What is Ring Flash Photography?

Ring light flash photography has provided its distinctive look to image-makers for over fifty years. Originally designed for use in dentistry in the 1950s, the ring flash found its way into macro photography and later fashion photography. Commercial photographers found uses for ring flash during the 1970s, but they later turned to the soft box for a light that produced little shadow over a wide area. Ring flash photography was rediscovered in the 1990s and appropriated by many superstars in fashion photography because of its unique properties.

Designed to place the light source on the optical axis of the lens, the ring flash produces light virtually free of shadow. To accomplish this, the flash tube is circular and allows the camera lens to be inserted into its center. The flash then provides an even light from all angles solving problems of shadow and light variance. The subject shows little shadow allowing its surface to be seen in detail.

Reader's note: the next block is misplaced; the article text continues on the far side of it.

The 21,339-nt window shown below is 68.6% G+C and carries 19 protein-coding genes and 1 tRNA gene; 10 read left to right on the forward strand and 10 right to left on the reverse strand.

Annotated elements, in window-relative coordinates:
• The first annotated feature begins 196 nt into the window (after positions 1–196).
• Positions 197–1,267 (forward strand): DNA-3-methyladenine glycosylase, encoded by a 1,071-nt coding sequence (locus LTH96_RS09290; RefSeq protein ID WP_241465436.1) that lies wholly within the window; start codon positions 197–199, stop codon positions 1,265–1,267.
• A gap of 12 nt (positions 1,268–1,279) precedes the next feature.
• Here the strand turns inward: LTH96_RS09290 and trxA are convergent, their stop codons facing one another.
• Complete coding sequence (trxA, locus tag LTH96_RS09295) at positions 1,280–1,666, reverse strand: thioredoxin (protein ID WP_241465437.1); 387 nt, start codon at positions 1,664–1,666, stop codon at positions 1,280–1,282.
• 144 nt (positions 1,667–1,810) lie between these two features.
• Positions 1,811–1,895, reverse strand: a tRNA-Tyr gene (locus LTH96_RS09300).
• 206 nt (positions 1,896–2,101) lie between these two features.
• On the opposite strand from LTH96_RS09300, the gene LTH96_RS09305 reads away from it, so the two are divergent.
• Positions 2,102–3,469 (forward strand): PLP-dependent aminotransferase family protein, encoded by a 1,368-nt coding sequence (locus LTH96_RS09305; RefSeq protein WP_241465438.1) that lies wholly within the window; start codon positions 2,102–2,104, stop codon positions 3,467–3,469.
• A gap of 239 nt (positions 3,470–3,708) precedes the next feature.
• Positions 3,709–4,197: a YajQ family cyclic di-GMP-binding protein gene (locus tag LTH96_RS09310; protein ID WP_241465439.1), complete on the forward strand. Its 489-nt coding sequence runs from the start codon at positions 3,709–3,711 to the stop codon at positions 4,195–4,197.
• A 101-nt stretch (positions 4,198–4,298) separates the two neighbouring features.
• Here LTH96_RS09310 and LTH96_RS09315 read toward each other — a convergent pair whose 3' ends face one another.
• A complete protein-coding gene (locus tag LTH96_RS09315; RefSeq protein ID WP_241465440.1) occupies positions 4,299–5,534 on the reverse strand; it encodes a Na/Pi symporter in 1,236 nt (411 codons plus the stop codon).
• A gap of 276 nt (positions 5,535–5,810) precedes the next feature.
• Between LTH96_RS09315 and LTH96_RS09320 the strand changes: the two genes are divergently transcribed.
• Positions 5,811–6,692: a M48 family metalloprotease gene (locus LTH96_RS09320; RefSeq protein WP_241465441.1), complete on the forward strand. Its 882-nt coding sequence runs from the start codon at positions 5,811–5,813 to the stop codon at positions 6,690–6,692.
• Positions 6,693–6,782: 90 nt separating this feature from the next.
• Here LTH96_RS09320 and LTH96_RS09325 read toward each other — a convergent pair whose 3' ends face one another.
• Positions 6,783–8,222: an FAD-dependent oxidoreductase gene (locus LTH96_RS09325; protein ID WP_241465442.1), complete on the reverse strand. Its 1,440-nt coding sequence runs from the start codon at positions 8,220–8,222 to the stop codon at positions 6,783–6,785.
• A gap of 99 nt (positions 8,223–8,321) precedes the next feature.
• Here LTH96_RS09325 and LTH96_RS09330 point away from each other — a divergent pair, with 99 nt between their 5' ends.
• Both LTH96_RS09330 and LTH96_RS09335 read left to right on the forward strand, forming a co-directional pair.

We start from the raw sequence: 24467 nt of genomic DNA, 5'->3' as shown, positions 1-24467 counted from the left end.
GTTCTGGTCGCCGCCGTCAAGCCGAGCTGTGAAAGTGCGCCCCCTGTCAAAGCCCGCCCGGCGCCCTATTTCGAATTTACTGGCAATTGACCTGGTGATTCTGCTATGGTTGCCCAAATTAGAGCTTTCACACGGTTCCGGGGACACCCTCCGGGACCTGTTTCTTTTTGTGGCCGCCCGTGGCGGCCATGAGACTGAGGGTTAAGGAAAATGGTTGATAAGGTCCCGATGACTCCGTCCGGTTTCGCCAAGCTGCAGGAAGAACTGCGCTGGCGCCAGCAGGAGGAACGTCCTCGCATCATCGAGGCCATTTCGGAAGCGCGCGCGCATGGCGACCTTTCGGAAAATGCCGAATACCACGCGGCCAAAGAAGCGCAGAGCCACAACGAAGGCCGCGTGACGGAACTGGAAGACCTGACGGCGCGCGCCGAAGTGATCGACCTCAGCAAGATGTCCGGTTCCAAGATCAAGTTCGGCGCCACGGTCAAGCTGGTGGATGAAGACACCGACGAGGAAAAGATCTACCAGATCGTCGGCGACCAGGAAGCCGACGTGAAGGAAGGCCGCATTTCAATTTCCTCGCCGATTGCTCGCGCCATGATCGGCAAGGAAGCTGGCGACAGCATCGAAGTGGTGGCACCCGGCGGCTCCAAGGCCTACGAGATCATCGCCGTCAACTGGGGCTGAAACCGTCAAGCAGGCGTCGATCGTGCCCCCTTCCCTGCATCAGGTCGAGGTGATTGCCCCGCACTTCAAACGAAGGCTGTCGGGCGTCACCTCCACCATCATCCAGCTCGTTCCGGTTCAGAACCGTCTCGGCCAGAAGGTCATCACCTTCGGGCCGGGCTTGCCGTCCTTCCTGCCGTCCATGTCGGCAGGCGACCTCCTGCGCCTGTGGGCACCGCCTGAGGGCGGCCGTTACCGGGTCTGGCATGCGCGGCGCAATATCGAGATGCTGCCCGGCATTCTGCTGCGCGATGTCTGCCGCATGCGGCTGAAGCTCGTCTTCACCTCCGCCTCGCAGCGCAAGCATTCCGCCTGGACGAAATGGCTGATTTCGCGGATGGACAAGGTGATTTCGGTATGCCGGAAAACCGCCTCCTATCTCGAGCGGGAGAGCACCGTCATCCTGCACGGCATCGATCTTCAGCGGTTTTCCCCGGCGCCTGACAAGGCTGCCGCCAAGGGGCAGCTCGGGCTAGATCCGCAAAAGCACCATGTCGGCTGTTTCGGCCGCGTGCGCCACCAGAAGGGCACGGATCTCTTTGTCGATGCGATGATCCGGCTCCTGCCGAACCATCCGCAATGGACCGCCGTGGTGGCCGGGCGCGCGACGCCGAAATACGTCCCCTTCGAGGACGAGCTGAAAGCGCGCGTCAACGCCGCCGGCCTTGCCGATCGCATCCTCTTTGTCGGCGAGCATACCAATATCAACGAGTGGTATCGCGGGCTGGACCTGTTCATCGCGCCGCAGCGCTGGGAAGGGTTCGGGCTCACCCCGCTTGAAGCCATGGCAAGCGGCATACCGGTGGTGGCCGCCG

Macro photographers found the ring flash provided light difficult to achieve otherwise. With a lens very close to a subject, shadow from off-axis light becomes a major challenge, and the extended distance between the lens and the film also requires greater light intensities. The ring flash solved both of these problems and provided vivid, detailed records of tiny subjects. Macro photographers now use ring lights as a sole light source or as an auxiliary light to open up shadows cast by natural light.

The qualities of ring light photography that attracted macro photographers also appealed to fashion and portrait photographers. Ring light flash photography creates a color-saturated but virtually shadowless image with an immediacy that demands attention. However, most photographers use the ring flash to fill in shadows created by off-axis lights. The result is smooth, sensuous-looking skin that radiates the beauty of young skin.

In this youth obsessed era, the ring flash is loved because it smooths away wrinkles, making skin look younger, no Photoshop needed.